Welcome to Politics Bites, where every afternoon at It's A Free Country, we bring you the unmissable quotes from the morning's political conversations on WNYC. Today on the Brian Lehrer Show, Juan Williams, Fox News political analyst, former senior correspondent for National Public Radio and author of Muzzled: The Assault on Honest Debate, takes the media to task for failing to get beyond demagoguery and political correctness.
Williams, who was fired from NPR last year after saying on Fox that he feared getting on airplanes with people dressed in Muslim garb. While Williams went on to say that fears like those should not be the basis for public policy, he was quickly terminated, and the ensuing firestorm led to the resignation of senior vice president for news at NPR, Ellen Wiess, and cost the then-president of NPR Ellen Schiller her yearly bonus.
Now Williams has written a book about this experience, which critiques assaults the attack on free debate from a variety of political views. He said he was not attacking Muslims.
I said right then and right there… that Timothy McVeigh is a Christian, the Westboro Baptist Church, who engage in what I consider such offensive rants at military funerals, they’re Christians. The Atlanta Olympic bomber is a Christian. We don’t make judgments about all Christians on that basis… and we needed to avoid making similar stereotypical judgments about Muslims in America based on the fact that radical Muslims, who spoke of jihad, had attacked us on 9/11.
He said at the time he was fired he asked the executive whether she had listened or read the transcript in its entirety and was told that they didn’t want to read it, they had had enough. Williams said he was told he could not even discuss the decision with management, and that NPR had said it was a violation of their journalistic ethics for him to have made such a statement.
First of all, it wasn’t even a statement of opinion, it was an admission of feeling. And subsequently, by the way... so many people came up to me and said “I have the same anxiety” and they don’t consider
He said like Shirley Sherrod he was taken out of context, made to seem as though he was saying the opposite of what he said, and fired for it.
Part of a journalist’s job is to maintain credibility and access to all communities. Williams said people who wear “Muslim-garb” won’t be less inclined to speak with him now that they know he has certain fears directed towards them.
I don’t think I’m biased. I was revealing my feelings, and I thinking the aftermath of 9/11 I think I would have to be somewhat brain-dead not to have an awareness of what’s going on.
He said that discussion is necessary in order to keep good ideas to the forefront.
Williams said some of his critics pointed out that William’s is black, and said that while if they were to talk about their nervousness when confronted by a crowd of rowdy black young men who are acting out, Williams would call them racists. Yet he doesn’t see that his statements about Muslims amount to the same thing.
I said wait a second. I would be anxious if I saw a bunch of rowdy young black guys late at night on the street.. I would change the side of the street or avoid that situation. So, it’s just like anything you’d say now will be used against you. You’ll be shunned, you’ll be called a crazy right-winger or a crazy left-winger, told that’s not the appropriate thing to say. I just think it doesn’t allow for honest discussion in this society.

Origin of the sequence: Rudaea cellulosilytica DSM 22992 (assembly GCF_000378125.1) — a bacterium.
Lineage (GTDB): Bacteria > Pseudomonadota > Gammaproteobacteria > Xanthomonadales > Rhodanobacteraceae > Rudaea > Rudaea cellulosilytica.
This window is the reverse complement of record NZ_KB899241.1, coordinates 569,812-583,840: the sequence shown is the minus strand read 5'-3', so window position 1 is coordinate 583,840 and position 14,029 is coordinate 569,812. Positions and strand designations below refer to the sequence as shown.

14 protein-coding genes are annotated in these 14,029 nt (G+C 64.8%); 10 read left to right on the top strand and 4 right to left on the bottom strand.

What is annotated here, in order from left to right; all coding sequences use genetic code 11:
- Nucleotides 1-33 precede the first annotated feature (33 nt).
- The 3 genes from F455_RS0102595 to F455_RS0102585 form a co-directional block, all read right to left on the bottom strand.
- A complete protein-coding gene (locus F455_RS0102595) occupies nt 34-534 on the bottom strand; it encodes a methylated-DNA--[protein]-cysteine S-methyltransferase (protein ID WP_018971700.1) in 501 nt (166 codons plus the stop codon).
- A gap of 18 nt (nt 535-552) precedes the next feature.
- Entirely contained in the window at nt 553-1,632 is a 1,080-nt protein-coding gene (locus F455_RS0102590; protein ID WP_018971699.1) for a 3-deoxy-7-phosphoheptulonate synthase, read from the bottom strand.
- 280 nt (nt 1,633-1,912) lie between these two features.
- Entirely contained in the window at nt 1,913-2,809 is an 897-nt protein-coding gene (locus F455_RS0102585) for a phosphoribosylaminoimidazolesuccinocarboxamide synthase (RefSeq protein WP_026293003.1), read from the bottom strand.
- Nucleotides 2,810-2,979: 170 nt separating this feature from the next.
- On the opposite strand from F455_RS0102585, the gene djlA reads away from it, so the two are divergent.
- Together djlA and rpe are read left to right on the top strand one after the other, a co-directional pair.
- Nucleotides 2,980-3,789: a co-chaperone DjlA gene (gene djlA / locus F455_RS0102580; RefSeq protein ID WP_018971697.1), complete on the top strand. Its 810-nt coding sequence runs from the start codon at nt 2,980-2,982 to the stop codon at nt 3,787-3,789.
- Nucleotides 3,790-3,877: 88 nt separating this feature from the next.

Williams said NPR was unhappy having a prominent NPR personality appear regularly on Fox. They said that having him on helped legitimize Fox's claim to be fair and balanced. More than that, though, he said, NPR was unhappy with the amount of opinion he was giving on Fox.
Williams pointed out that he was already working for Fox when he was hired by NPR, and that prior management teams had liked having Williams on Fox because they felt it expanded the NPR brand and exposed watchers who might not otherwise be familiar with NPR.
Fox has a tabloid aesthetic that Williams said he likes. Furthermore, he believes that Fox is, in fact, fair.
Nobody’s telling me what to say and I’m on Fox, so no one says shut up, or, you’re not allowed to express that opinion, or don’t challenge – never, never such a word. To the contrary, when I wanted to write op-ed pieces for the Times or the Washington Post or write books, the NPR managers were like wait, we don’t want you to do that, or we want to give you approval, or why are you doing that, or, when I appeared on Fox, why do you identify yourself as an NPR person, telling me.. don’t identify yourself as an NPR person. Like the rest of the world didn’t know I work for NPR? I mean, come on.
Williams agrees that the stories selected for the network are selected from a conservative point of view, and that many of the top personalities on the show are very conservative, but he points out that many of those personalities, such as Bill O’Reilly, chose to invite Williams on their show.
He denies that he serves as a foil for the ideologues, a buffoon to be shouted down by the pundits on the right.
I don’t think that I’m shouted down. I think it’s rough and tumble at times. But I think, to the contrary, that I’m there and allowed to express my point of view, and I think to give the audience the idea that all that’s coming from the far right in this conversation is not to be swallowed whole cloth, that there’s somebody here who’s offering a different point of view, and doing so with some vigor.
His book is about how much of the language consciousness that began in the sixties has evolved into money and lobby-laden political landmines that stifle true debate.
Debate now, in this country, is stultified, and the best example would be the budget debate going on up in Washington, on Capitol Hill. These people are locked in by extremists positions on both sides, more so to me on the Republican side.